Even Dharavi, Asia’s largest slum colony, was home to thirty-six video joints.
Bombay’s Lamington Road and Manish Market were the go-to places for retail video cassette buyers. Behind the façade of legitimate small-time businesses such as electronic goods stores, smuggled cassettes were peddled. The buyers came from everywhere—Delhi, Ahmedabad, Bangalore, Madras and small towns nearby—placing orders ranging from fifty to 500 cassettes.
The rise of the video business meant a fall in lending rates. Piracy flourished because watching a film’s video at home gradually became much cheaper and more convenient than going to the movies.
Music piracy was an adjunct to film piracy. HMV and Music India (earlier Polydor) were the big daddies of the music business. The bootleggers—some of whom have gone legit since—invaded the market. They not only grabbed a huge slice of the small money pie but also expanded the marketplace. Until then, music LPs or cassettes were sold in select shops located only in cities and towns. By its own admission, HMV had 1,500 authorised dealers, 8,000 titles and covered sixty-four countries. Piracy made the music available in lakhs of small stores all over India. The pirates aided the massification of music.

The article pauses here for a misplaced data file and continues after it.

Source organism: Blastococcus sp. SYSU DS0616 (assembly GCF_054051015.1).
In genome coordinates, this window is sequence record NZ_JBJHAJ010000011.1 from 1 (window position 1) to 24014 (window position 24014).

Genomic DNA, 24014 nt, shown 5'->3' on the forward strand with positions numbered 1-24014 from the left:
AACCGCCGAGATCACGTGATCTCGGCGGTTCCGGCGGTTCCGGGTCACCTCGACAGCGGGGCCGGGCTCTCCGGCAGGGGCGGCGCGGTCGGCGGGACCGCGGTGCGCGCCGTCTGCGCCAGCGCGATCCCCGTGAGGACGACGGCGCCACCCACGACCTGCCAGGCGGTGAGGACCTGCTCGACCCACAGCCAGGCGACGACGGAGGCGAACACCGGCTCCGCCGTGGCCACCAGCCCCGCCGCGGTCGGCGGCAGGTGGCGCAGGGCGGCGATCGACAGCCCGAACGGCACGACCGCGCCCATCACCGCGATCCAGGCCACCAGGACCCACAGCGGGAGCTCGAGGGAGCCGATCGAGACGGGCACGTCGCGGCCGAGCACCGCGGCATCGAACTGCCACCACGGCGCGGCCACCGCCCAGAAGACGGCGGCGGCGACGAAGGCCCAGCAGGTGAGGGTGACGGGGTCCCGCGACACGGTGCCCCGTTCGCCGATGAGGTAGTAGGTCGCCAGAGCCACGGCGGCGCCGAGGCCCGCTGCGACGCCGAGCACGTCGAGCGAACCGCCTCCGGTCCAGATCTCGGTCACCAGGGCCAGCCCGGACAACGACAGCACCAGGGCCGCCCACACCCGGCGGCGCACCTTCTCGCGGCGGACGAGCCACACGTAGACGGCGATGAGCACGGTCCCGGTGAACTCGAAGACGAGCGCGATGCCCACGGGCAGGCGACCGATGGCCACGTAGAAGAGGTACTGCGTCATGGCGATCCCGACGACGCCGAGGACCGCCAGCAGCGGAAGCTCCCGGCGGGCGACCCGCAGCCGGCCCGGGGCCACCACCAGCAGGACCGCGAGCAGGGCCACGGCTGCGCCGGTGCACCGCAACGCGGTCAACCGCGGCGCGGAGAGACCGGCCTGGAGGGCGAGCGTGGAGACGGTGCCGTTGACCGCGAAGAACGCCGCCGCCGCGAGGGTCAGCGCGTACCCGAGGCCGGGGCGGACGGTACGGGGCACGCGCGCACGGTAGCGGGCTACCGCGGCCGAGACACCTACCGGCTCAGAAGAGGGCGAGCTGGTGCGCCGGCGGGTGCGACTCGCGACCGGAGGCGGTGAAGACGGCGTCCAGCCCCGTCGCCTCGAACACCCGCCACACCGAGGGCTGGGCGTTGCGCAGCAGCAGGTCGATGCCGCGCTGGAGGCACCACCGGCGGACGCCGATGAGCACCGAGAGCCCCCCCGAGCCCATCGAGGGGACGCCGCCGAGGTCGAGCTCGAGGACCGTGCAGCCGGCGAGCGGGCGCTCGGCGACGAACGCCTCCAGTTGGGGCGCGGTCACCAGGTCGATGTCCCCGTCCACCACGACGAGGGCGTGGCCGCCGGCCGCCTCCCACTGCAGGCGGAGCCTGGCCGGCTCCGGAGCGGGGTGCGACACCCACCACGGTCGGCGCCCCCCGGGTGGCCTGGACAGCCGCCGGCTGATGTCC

If the software was omnipresent, could the hardware be far behind? Earlier people couldn’t buy personal music systems because they were too expensive. Now tape recorders and cassette decks, many of them smuggled from Nepal, flooded the market and entered lakhs of homes.
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Buying pirated music cassettes became as common as shopping for veggies. A legit cassette—of HMV or Music India— would cost Rs 35 or more. A pirate would pack songs of three films in a single tape and sell it for Rs 20-25. Sometimes the audio quality of the pirated versions was better than the original. The music companies would release ads warning customers that pirated cassettes could damage their equipment. Few seemed to care.
The 1980s exposed the negotiable morality of the middle class. Film piracy was criminal theft; so was music piracy. Yet few saw anything wrong with it.
Visiting the cinema required careful planning and preparation for families. Transport, parking and refreshment costs added to the expenditure. With piracy, watching a film became easier and came at a much-reduced price, even though the experience was not quite the same.
Watching movies at home had another fallout. Till then, cinema viewing was a patriarchal project where the male family head controlled what the women of the family would watch. This was true for majority of Indian homes. That changed. Now women could order their own video cassettes and watch films of their choice during afternoons. And young male adults, college students and others could watch the ‘forbidden’ stuff.
With the arrival of the Walkman, even listening to music got personalised. The 1980s marked the beginning of the individualisation of entertainment.
Excerpted with permission from Speaking Tiger.